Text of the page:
Patience Being Rewarded in West District – THOUGHTS FROM METHUEN’S COUNCILOR #5

GRAYTONBy: Dan Grayton – October, 2014

It has been said that patience is a virtue. If so, the residents of the west district have experienced many opportunities to build their character. Thankfully, their patience is being rewarded as numerous projects long in the making are finally becoming a reality this year. Ground was broken on the Methuen rotary project this past summer, there are plans to begin the boat ramp at the old Bea’s Restaurant site this October, and a commission will soon be appointed by the Mayor to oversee the revitalization of Forest Lake. Each project has been long in the making and would not be possible without the relentless advocacy and patience of the residents of these areas.

The Methuen rotary project is by now familiar to almost all. With a crash rate 7 ½ times the state average, it has long held the dubious distinction as one of the most dangerous intersections in the region. To remedy this, construction is now underway to replace the rotary with a partial clover leaf design, completely eliminating the roundabout. This project has been on the state’s radar for years and dozens of community meetings with MassDOT and city officials throughout that time helped keep the pressure on to get the project off the ground. The affects of the project stretch beyond reducing an unacceptable crash rate as its completion will benefit the businesses along the Rte. 110 corridor as well. However, a long road does lie ahead (no pun intended). Only still in the beginning phase, traffic on I-93 has already greatly increased- an unfortunate preview of what the next four years undoubtedly hold. In the long run, however, the improvements with benefit all who live and work on and around 113 & 110.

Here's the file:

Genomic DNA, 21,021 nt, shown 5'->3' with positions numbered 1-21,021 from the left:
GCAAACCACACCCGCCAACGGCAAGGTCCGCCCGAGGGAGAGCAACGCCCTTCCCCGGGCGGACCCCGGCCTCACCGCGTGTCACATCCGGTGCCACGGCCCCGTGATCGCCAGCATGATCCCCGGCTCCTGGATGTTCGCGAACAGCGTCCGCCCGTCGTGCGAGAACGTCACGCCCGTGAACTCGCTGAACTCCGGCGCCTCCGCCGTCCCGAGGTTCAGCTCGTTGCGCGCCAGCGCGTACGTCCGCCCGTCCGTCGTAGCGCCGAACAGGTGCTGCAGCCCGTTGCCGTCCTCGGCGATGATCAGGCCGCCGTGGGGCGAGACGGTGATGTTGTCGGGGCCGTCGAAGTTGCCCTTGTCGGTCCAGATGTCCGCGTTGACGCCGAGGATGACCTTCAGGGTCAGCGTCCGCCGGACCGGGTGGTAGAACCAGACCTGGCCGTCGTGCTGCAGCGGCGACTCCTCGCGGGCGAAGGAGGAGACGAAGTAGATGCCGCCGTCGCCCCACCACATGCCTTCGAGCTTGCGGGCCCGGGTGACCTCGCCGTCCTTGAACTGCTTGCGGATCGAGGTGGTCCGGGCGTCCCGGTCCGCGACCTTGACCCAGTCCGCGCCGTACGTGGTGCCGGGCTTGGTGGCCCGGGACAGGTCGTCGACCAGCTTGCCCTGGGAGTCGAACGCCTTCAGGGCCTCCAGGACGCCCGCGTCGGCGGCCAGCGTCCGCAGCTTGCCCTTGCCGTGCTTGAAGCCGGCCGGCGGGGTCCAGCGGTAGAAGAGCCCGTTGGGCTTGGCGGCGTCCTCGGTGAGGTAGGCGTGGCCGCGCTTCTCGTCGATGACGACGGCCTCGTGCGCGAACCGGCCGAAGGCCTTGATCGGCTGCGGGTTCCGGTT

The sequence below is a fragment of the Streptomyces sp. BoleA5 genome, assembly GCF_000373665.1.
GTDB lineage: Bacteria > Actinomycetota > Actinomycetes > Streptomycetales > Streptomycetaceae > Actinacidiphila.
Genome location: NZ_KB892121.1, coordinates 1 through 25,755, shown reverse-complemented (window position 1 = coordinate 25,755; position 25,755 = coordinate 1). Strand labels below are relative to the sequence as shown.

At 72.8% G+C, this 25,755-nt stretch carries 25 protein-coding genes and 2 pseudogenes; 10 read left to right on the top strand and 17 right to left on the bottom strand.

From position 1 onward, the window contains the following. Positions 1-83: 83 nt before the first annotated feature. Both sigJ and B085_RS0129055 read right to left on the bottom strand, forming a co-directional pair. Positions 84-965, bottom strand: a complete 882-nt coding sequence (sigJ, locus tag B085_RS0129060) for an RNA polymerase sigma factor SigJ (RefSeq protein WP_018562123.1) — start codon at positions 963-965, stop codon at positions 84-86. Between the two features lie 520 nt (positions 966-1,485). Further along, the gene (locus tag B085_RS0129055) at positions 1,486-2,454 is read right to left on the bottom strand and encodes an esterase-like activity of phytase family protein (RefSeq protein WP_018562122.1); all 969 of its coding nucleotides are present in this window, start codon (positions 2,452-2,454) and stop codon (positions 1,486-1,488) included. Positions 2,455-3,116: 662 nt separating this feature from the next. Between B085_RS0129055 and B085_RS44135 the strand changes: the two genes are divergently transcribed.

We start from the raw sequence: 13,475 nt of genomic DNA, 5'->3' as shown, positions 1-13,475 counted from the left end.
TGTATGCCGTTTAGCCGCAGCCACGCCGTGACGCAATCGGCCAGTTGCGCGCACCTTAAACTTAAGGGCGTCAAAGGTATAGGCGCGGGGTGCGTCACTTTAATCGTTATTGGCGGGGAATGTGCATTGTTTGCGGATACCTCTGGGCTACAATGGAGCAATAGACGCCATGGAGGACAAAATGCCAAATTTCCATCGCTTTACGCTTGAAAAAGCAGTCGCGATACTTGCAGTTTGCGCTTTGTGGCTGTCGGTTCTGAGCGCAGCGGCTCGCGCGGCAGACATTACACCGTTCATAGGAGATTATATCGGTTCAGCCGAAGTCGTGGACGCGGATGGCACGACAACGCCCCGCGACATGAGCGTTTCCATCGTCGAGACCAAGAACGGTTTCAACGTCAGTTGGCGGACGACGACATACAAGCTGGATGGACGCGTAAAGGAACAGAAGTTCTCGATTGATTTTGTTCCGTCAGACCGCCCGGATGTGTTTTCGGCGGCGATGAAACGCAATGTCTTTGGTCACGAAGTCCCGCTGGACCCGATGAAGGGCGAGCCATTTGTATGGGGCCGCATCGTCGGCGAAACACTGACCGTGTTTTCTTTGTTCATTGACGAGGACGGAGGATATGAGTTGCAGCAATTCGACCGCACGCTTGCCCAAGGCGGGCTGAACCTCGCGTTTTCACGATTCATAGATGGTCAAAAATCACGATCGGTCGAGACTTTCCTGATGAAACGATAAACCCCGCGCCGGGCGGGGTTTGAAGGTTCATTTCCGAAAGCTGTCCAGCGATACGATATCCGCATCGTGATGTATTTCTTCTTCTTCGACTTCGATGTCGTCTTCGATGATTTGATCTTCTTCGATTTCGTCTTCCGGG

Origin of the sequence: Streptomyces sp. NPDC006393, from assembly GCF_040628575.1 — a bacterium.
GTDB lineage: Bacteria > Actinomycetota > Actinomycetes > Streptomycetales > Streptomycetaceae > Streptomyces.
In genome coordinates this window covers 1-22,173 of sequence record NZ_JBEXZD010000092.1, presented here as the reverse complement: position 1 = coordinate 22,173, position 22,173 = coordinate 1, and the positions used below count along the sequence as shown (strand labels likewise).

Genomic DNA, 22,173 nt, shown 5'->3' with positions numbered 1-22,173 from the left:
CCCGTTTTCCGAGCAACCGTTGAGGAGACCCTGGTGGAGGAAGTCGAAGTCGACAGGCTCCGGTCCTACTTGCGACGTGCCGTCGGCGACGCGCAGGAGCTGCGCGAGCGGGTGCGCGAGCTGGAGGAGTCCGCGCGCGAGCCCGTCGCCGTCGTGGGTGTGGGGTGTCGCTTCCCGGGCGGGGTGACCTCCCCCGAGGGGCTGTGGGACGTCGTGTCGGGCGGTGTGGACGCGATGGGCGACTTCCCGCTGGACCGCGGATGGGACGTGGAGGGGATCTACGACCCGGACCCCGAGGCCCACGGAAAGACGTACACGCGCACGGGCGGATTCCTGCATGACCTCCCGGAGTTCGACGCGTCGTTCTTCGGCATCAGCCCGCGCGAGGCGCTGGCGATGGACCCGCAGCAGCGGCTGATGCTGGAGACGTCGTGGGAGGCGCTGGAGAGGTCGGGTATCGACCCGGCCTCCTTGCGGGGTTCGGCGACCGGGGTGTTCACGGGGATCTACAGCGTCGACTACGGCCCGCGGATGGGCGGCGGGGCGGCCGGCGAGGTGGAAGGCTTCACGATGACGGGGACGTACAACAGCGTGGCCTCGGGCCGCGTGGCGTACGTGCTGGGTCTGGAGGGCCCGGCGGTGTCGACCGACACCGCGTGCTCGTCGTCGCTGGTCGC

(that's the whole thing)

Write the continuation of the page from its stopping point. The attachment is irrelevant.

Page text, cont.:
The second project getting underway is the park/boat ramp at the former location of Bea’s Restaurant on Riverside Drive. This project has been so long in the making it almost felt like a part of the neighborhood lore. To the joy of many, earlier this year the Mayor announced that the state had adopted and would fund the project, which is now being called “The Riverside Area Conservation Project”. The project will include both a boat ramp and a launching area for kayaks and canoes. Slated to be completed by spring of 2015, this project will open up a section of the Merrimack River previously inaccessible to the public from Methuen banks. After a lengthy wait, the timing of the project is quite ideal. Less than ideal would have been a situation where drivers transporting canoes and kayaks passed through one of the most accident prone intersections in the entire state. Now, while the two projects do not perfectly coincide, once finished, the former will certainly compliment the latter.

The third project most recently announced is the revitalization of Forest Lake. Truly one of Methuen’s most under appreciated assets, the “residents only” beach and picnic area has been slowly deteriorating over the years. As someone who grew up spending many summer days fishing and swimming at the lake, I was pleased to hear there is a desire among others to enhance the Forest Lake experience. Underutilized for many years, the opportunity to turn Forest Lake back into a Methuen summer destination could be within reach. The biggest question moving forward is likely whether or not the city is able to secure any grant money from the state. Available funds will dictate the speed at which this project progresses and it would be favorable for the tax payers if, like the former two projects, this undertaking was state funded and did not directly cost them money.

These projects represent more than just the beautification of a specific area of town, but represent efforts to improve the quality of life of those that live and visit these areas. Safer, quicker travel and new and more appealing destinations are all realistic accomplishments. Many years in the making, these projects should be celebrated as should the residents who fought and continue to fight for them and for their community. If it is true that patience is a virtue, the folks in the west district are certainly a virtuous bunch.

Daniel Grayton is currently serving as a Councilor at-Large in the City of Methuen. He can be reached at